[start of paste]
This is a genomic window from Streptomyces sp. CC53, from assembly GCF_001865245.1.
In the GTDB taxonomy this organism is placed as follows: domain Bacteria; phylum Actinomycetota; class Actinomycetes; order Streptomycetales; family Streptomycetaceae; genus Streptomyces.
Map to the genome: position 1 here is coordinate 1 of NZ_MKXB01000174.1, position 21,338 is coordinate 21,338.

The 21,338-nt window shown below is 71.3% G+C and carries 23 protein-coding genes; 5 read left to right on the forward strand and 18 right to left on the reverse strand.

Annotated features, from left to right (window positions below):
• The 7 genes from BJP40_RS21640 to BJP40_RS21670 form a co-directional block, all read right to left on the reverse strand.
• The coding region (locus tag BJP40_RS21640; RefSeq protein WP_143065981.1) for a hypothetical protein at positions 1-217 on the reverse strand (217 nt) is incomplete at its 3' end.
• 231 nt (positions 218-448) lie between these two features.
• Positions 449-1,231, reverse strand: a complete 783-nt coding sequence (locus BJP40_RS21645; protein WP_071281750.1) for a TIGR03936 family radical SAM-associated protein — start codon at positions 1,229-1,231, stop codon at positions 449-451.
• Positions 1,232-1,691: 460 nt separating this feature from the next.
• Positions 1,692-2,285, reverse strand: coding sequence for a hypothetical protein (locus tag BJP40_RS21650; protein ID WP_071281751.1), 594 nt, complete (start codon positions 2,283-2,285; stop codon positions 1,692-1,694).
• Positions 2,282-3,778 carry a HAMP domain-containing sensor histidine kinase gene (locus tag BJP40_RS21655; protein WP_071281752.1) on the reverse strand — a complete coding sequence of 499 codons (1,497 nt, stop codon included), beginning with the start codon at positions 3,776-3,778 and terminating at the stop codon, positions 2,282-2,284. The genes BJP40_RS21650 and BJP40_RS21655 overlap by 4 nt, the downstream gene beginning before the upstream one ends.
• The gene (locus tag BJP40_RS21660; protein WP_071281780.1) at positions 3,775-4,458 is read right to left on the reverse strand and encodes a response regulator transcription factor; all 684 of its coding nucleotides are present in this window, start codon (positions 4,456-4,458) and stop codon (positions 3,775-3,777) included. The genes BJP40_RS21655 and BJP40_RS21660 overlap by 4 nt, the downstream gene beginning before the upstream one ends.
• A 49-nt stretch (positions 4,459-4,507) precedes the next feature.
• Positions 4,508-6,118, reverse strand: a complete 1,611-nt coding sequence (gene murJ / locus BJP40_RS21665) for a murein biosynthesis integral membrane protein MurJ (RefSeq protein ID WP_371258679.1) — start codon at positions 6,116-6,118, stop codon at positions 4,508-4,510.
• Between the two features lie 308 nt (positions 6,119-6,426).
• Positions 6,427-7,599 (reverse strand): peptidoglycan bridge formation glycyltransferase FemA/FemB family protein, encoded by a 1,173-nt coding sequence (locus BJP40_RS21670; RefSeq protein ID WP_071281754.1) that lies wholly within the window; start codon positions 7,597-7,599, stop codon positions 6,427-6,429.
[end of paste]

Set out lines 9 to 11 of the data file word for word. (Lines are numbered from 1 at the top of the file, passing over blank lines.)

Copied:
• Positions 449-1,231, reverse strand: a complete 783-nt coding sequence (locus BJP40_RS21645; protein WP_071281750.1) for a TIGR03936 family radical SAM-associated protein — start codon at positions 1,229-1,231, stop codon at positions 449-451.
• Positions 1,232-1,691: 460 nt separating this feature from the next.
• Positions 1,692-2,285, reverse strand: coding sequence for a hypothetical protein (locus tag BJP40_RS21650; protein ID WP_071281751.1), 594 nt, complete (start codon positions 2,283-2,285; stop codon positions 1,692-1,694).